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2. Lucinda Adams, b. Sept. 20, 1814 ; bered by our oldest inhabitants," says d. unmarried.

the Traveller, " as having held the office 3. Elizabeth, married George Moul. of Fireward when that was in vogue ton, and died 1866. V. Barry's Fram in this city. Mr. Cruft was 'a man of ingham, p. 184.

energy and ability, and his genial manBlunt, Edward, New York, Sept. 3, ners and many excellent qualities en

aged 67 years. He was a native of New deared him to a large circle of friends and buryport, Mass., but long resident in acquaintances who will sympathize with New York.

his family in their bereavement. He was He surveyed the harbor of New York born in Boston." at the age of 17, and has made many CUMMINS, Miss Maria S., Dorchester, surveys in the waters of the Gulf and in Mass., Oct, 21. She was the daughter our Coast Survey service. He and his of the late Judge David Cummins and brother are widely known, too, from author of the « Lamp Lighter," 1853, their revised editions of the “ American “ Mabel Vaughan," * « El Furedis,” Coast Pilot," first published by their and “ Haunted Hearts." Her first nofather, who died a few years ago at a vel had a very extensive sale, and is one great age.

of the best of its class. Burr, William, Editor of the Morning Curtis, Dr. Bildad, Watertown, near

Star, Dover, N. H., Nov. 5, aged 60 Marietta, Ohio, July 11th, aged 91. Dr. years. He was a native of Hingham, Curtis was born in Braintree, Mass., on Mass., and learned the printer's trade of the 31st Oct., 1775. He was the son John G. Frost, of Boston, and, upon the of Capt. Moses and Mrs. Experience establishment of the Morning Star, then (White) Curtis. His father was the printed at Limerick, Me., in 1826, he youngest of five brothers, all of whom became its publisher and retained his lived to the age of near 88 years. His connection with the paper until his mother was daughter of Dea. Matthew death.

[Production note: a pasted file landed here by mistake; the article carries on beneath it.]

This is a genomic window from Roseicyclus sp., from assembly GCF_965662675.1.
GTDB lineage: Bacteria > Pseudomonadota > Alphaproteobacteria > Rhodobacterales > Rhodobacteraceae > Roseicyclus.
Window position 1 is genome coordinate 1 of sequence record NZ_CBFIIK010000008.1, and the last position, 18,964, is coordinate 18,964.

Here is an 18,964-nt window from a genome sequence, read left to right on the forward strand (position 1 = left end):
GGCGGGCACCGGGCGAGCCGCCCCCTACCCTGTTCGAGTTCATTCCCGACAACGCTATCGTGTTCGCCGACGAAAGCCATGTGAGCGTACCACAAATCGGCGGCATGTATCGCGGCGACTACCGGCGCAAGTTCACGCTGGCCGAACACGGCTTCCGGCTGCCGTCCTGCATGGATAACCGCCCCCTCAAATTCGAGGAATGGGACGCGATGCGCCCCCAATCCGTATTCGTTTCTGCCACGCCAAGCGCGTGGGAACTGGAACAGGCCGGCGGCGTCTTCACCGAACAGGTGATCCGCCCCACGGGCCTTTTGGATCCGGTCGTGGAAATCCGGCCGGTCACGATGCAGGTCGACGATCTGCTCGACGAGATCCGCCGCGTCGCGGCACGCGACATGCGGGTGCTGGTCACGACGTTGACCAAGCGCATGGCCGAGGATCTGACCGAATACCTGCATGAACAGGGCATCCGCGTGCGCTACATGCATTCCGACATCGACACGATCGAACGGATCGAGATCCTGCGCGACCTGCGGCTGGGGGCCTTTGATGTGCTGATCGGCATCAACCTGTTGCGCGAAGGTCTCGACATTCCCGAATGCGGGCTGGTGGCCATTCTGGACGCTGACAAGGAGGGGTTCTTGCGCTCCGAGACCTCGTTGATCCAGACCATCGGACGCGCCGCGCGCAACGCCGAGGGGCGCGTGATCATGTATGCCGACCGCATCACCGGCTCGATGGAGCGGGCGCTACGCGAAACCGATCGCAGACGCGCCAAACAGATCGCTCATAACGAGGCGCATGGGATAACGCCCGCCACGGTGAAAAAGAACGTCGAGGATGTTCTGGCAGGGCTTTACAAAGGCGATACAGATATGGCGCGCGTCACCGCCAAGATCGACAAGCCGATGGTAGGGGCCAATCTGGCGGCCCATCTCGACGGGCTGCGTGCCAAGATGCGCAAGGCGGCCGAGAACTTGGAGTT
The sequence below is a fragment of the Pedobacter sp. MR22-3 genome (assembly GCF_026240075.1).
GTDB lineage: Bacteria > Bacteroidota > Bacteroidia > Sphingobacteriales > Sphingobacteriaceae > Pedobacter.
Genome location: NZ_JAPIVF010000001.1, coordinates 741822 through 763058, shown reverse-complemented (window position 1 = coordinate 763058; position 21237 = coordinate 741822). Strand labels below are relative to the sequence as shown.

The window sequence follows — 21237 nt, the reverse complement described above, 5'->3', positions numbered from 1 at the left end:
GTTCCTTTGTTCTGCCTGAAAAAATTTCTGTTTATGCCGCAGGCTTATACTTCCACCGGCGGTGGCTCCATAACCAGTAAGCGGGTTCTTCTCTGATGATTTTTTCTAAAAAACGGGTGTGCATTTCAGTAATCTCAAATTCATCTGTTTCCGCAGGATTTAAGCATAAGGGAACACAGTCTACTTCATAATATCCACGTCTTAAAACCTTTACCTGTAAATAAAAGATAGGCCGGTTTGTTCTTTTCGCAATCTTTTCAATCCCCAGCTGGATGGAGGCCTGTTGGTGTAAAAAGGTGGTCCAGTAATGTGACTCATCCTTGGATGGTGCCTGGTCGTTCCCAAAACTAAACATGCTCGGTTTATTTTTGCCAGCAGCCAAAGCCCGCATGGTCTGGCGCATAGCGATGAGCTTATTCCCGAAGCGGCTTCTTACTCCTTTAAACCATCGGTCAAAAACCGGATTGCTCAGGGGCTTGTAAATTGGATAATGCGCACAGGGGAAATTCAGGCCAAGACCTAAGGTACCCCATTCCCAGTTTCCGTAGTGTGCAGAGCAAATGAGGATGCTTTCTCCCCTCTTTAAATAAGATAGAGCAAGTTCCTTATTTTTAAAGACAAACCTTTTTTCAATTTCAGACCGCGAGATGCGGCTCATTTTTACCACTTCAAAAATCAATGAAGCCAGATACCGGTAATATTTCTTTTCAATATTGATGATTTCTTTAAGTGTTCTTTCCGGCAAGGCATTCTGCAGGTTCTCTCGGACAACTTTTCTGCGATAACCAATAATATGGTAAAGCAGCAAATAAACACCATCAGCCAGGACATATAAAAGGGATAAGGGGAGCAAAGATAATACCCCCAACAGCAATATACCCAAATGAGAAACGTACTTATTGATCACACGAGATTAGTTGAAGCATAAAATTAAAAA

White, of Weymouth, Mass., whose CLAPP, Mrs. Ellen C., wife of Francis H. (traditional) descent was from Peregrine

Clapp, Detroit, Oct. 7, aged 38. She White, of Plymouth. Dr, Curtis, when was the daughter of the late William B. four years of age, removed with his Fowle, of Boston.

parents to Plainfield, Mass. In his 23d CLARK, Capt. John, formerly of the Bos. year he united with the church there,

ton Courier, Chicago, Ill , Oct. 14, about then under the pastoral care of Rev. 44 years of age.

Moses Hallock. His wife was ThankAt the breaking out of the late war ful Orcutt, of Goshen, Mass. At the he accepted a commission as Commissa age of 30 he removed to Meredith, Dery of Subsistence, and was with the ex laware Co., N. Y., where he resided pedition to Hatteras. He was then ap some 20 years. In the year 1828, he pointed to the staff of General Williams, removed to Ohio, residing for a few years and afterwards was attached to the De in Ames, Athens Co., and subsequently partment of the South, under the com in Watertown, Washington Co., for 30 mand of Gen. Butler. On the return years. Wherever he resided he sought of Gen. Butler to the North and to to establish the institutions of his pilgrim Norfolk he accompanied him, and started ancestry, and in the quiet exercise of the Norfolk Post, which paper he relin his duties in his professional calling, and quished when he resigned his commis as a neighbor and a friend, he enjoyed sion at the close of the war.-Travel the esteem of all around him ler.

He had eight children, seven of whom COBB, Rev. Sylvanus, D.D., East Boston, died before him. His wife died in Nov.